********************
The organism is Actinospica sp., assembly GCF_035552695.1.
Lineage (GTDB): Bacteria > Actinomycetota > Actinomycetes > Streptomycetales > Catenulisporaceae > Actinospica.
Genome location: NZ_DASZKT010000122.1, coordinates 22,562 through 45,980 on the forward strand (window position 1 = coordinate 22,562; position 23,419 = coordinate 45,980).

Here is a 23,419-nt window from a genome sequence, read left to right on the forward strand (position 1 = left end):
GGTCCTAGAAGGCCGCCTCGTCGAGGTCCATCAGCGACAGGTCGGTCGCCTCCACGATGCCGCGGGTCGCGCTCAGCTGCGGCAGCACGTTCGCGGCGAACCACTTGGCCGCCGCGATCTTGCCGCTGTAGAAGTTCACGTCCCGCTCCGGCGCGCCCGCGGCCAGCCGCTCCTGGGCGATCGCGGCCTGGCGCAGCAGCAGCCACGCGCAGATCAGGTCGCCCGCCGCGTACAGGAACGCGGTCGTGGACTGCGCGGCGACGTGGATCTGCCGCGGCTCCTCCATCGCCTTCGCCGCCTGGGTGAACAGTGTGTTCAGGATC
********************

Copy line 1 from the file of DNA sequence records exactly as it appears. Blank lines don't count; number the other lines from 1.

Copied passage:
The organism is Actinospica sp., assembly GCF_035552695.1.